Friday, February 20, 2009

Erlang, you are holding out on me!

So I was playing around with list comprehensions today and found myself looking at permutations of strings when I noticed I wasn't getting "everything" back from the shell.

I'm sure there is a good reason for this, but I'm unclear as to what to search for in order to find an answer. The code I'm talking about is as follows:


which produces:


I'm sure it is just trying to save some horrendous output, but what if for some un-Godly reason I needed it all, how do I turn those [...]'s into more values?

Anyway, just thought this was interesting.

Tuesday, February 17, 2009

Why Erlang will run "The Matrix"

Ok, so I had blogged and even somewhat complained about Erlang as an "every day" language. I'm here right now to say that I was dead wrong.

Erlang is simply amazing as I've gone from merely flipping through pages and references online and in books, to fiddling with gen_server off and on and to actually implementing a small facebook application based on Nick Gerakines' erlang_facebook module.

What I found funny about that last bit (the facebook app) is that after seeing an implementation of it in Ruby, it was actually easier to comprehend just what all was going on in the ERLANG version. Yes, I said it, the Erlang was easier to read.

Getting back on track...

After digging deep into getting my head around Erlang, something kind of crept up on me as I went along. Particularly when it came to message passing and hot code swapping...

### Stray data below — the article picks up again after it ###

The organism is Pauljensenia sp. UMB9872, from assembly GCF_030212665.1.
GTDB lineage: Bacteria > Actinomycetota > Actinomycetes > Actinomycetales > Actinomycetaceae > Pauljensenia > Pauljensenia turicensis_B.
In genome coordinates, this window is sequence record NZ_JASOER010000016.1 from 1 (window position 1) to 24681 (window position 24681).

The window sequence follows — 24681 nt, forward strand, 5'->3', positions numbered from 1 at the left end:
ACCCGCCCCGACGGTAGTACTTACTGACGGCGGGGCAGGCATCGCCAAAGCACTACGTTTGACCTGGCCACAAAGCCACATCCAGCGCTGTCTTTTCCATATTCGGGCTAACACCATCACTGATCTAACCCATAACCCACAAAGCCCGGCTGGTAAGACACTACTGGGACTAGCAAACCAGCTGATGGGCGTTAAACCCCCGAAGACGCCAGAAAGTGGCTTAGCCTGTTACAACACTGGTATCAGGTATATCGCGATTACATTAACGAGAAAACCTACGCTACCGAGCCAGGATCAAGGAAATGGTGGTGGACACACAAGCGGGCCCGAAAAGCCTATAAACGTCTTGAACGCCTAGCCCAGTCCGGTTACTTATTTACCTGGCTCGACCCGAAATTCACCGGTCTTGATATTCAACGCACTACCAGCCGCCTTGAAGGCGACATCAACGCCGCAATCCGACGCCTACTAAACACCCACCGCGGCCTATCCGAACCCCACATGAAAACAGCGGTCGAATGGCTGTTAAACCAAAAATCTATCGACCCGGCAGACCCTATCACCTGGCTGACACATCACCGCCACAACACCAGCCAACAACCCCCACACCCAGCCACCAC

You ready? Put on your tinfoil hat. Below is my list of 5 examples The Matrix could exist and why it could be written in Erlang.

1. You ever wonder why we can only really "use" less than 10% of our brains? Ever wonder what that other 90-some percent is doing? That's right, passing messages to other "processes" and handling other distributed tasks.

2. When it comes to the hot code loading, this is a good example of how a "Smith" would work.

3. Every wonder why we can’t utilize 100% of our brains? Maybe it’s because the other 90-ish percent is too busy doing distributed tasks in conjunction with other processes.

4. Anything that scales just by adding cores (or nice, warm, fresh humans) and has been sitting somewhat idle in the wings for the last 20 years or so has GOT to be hiding something. I mean c'mon, most of the "love languages" (Ruby, Python, PHP) look at a multi-core system and don't really know what to do with themselves.

5. (And this will be the last one as I'm losing momentum) The system can self-sustain for obscene periods of time, if one had the "available systems" (people) one could die (literally and figuratively) and it really wouldn't matter, you'd have another waiting to take it's place AND you've got around 90% of it's processing power at your disposal.

This has been fun() (I can't help myself, I'm sorry) I hope some of you who come across this add some more to this list in the comments, I think there's a lot of cracks to be made.